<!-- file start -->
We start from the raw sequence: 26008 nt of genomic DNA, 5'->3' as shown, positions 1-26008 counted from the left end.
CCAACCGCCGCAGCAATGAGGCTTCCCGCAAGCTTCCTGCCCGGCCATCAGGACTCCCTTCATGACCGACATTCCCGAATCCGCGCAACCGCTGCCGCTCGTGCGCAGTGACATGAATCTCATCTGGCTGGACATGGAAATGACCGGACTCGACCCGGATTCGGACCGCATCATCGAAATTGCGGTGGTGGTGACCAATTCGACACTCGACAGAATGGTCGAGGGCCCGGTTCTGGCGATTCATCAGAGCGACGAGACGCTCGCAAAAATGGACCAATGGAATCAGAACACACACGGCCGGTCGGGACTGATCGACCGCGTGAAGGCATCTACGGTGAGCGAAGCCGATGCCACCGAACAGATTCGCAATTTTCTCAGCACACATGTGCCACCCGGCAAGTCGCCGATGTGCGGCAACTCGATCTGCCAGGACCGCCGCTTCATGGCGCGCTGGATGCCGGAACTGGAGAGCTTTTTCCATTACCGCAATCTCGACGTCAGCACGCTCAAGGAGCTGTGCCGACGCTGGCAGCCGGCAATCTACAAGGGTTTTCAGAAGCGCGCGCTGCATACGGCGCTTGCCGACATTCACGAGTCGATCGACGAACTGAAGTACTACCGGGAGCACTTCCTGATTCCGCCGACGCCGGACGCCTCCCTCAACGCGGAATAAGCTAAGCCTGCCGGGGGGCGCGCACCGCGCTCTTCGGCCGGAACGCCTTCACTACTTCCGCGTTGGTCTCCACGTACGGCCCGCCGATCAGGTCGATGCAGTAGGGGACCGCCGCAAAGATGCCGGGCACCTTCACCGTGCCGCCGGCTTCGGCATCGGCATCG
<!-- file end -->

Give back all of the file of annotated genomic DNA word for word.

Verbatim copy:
We start from the raw sequence: 26008 nt of genomic DNA, 5'->3' as shown, positions 1-26008 counted from the left end.
CCAACCGCCGCAGCAATGAGGCTTCCCGCAAGCTTCCTGCCCGGCCATCAGGACTCCCTTCATGACCGACATTCCCGAATCCGCGCAACCGCTGCCGCTCGTGCGCAGTGACATGAATCTCATCTGGCTGGACATGGAAATGACCGGACTCGACCCGGATTCGGACCGCATCATCGAAATTGCGGTGGTGGTGACCAATTCGACACTCGACAGAATGGTCGAGGGCCCGGTTCTGGCGATTCATCAGAGCGACGAGACGCTCGCAAAAATGGACCAATGGAATCAGAACACACACGGCCGGTCGGGACTGATCGACCGCGTGAAGGCATCTACGGTGAGCGAAGCCGATGCCACCGAACAGATTCGCAATTTTCTCAGCACACATGTGCCACCCGGCAAGTCGCCGATGTGCGGCAACTCGATCTGCCAGGACCGCCGCTTCATGGCGCGCTGGATGCCGGAACTGGAGAGCTTTTTCCATTACCGCAATCTCGACGTCAGCACGCTCAAGGAGCTGTGCCGACGCTGGCAGCCGGCAATCTACAAGGGTTTTCAGAAGCGCGCGCTGCATACGGCGCTTGCCGACATTCACGAGTCGATCGACGAACTGAAGTACTACCGGGAGCACTTCCTGATTCCGCCGACGCCGGACGCCTCCCTCAACGCGGAATAAGCTAAGCCTGCCGGGGGGCGCGCACCGCGCTCTTCGGCCGGAACGCCTTCACTACTTCCGCGTTGGTCTCCACGTACGGCCCGCCGATCAGGTCGATGCAGTAGGGGACCGCCGCAAAGATGCCGGGCACCTTCACCGTGCCGCCGGCTTCGGCATCGGCATCG